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 Question 76

 When you transfer momentum between two objects, why is it that the change in total momentum is 0?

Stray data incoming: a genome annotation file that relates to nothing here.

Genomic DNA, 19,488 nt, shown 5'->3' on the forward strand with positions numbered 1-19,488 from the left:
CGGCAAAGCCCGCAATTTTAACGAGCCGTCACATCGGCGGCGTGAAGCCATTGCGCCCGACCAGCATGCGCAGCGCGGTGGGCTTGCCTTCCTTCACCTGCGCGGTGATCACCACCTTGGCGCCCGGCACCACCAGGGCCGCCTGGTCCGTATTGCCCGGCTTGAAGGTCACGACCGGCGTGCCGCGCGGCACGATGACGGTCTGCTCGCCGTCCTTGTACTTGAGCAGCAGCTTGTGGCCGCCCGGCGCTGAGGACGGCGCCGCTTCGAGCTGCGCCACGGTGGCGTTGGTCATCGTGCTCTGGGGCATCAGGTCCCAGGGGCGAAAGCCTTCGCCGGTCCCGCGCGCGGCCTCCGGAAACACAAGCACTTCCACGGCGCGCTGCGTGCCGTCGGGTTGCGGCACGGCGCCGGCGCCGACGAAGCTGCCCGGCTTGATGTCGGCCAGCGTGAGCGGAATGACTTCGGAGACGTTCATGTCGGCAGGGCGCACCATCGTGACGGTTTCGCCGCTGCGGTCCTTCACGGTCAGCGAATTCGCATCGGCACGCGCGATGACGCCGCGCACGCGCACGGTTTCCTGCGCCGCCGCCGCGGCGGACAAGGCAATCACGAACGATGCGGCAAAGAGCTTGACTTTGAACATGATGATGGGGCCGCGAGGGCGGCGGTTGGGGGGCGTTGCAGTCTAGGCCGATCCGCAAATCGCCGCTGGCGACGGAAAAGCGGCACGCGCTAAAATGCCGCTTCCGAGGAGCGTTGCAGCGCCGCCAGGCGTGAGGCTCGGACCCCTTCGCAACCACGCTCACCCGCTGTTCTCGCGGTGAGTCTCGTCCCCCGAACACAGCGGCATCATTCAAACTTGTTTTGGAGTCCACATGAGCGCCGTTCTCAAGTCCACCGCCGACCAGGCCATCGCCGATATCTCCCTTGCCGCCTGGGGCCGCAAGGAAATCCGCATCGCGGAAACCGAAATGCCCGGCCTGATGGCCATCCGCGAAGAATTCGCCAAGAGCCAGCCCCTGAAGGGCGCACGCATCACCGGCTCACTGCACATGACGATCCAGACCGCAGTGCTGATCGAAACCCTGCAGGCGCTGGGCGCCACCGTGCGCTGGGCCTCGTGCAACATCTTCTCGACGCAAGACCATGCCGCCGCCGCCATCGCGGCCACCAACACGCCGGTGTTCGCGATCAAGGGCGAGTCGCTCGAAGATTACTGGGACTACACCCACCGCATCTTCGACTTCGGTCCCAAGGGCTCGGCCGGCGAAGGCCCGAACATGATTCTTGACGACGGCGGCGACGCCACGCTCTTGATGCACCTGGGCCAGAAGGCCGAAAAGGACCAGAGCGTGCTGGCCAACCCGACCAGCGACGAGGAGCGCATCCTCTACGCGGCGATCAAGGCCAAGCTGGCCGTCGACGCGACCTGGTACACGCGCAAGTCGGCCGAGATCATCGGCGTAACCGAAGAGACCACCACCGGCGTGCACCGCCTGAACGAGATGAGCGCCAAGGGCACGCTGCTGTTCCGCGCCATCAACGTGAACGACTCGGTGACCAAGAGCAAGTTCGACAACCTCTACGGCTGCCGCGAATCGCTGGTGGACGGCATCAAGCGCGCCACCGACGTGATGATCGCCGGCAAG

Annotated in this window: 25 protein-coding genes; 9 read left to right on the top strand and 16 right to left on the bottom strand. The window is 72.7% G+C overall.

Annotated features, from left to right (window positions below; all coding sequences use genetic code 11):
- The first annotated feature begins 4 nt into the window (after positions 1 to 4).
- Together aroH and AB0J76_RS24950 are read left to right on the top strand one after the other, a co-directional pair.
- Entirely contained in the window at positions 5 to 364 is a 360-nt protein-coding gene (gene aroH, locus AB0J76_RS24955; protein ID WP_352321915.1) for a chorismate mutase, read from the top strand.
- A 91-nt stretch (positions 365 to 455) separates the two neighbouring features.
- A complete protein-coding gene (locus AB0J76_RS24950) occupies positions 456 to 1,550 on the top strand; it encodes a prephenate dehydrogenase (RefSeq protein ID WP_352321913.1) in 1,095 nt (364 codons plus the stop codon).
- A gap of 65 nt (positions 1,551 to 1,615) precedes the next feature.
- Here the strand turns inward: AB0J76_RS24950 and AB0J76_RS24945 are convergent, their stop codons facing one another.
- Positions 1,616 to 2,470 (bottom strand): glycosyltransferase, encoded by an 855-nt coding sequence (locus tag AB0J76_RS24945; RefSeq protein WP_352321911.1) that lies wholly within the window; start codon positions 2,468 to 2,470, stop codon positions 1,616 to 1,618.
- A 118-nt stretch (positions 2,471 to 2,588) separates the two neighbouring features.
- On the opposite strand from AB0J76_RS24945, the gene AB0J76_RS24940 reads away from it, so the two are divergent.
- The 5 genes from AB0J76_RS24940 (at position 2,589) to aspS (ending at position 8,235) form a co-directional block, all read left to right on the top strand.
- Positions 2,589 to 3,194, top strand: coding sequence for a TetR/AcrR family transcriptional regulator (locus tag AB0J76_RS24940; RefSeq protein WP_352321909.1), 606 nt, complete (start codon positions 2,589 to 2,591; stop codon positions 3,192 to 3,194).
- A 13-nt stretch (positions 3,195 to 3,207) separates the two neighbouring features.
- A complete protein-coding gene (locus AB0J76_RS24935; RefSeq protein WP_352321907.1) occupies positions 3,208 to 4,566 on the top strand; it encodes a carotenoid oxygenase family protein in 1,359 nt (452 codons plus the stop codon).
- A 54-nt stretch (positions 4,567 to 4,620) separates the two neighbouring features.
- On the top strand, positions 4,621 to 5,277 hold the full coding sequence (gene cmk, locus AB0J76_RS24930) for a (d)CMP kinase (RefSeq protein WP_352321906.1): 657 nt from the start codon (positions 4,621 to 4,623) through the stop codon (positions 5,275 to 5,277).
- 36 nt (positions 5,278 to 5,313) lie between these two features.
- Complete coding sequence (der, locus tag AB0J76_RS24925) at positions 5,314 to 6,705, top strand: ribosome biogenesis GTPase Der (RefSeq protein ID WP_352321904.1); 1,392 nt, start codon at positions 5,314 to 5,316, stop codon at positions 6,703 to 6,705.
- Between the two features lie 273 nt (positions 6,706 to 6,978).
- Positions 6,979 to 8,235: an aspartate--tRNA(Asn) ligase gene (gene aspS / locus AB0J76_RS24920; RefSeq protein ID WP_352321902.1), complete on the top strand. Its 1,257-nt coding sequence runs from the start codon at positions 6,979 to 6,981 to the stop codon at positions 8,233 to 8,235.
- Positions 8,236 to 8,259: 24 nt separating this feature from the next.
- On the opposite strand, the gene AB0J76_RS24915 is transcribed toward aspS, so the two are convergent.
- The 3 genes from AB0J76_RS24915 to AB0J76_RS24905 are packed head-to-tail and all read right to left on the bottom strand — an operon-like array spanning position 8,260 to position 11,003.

Suppose you are standing motionless on extremely slippery ice. If you now take off your shoe and throw it northward as hard as you can, you will transfer momentum to it. Since you and your shoe were initially motionless, your combined momentum was 0. Neither of you nor the shoe was moving, so the product of mass times velocity was 0. But after you throw the shoe, both you and the shoe have momentum. Your momentum is equal to your mass times your velocity, so your momentum points in the direction you are going. The shoe also has momentum, equal to its mass times its velocity. But since it is heading in the opposite direction from you, it has the opposite momentum from you. Together, your combined momentum remains exactly 0—it didn't change. In general, momentum is transferred from one object to another so that any change in momentum in one object is always compensated for by an opposite change in momentum in the other object.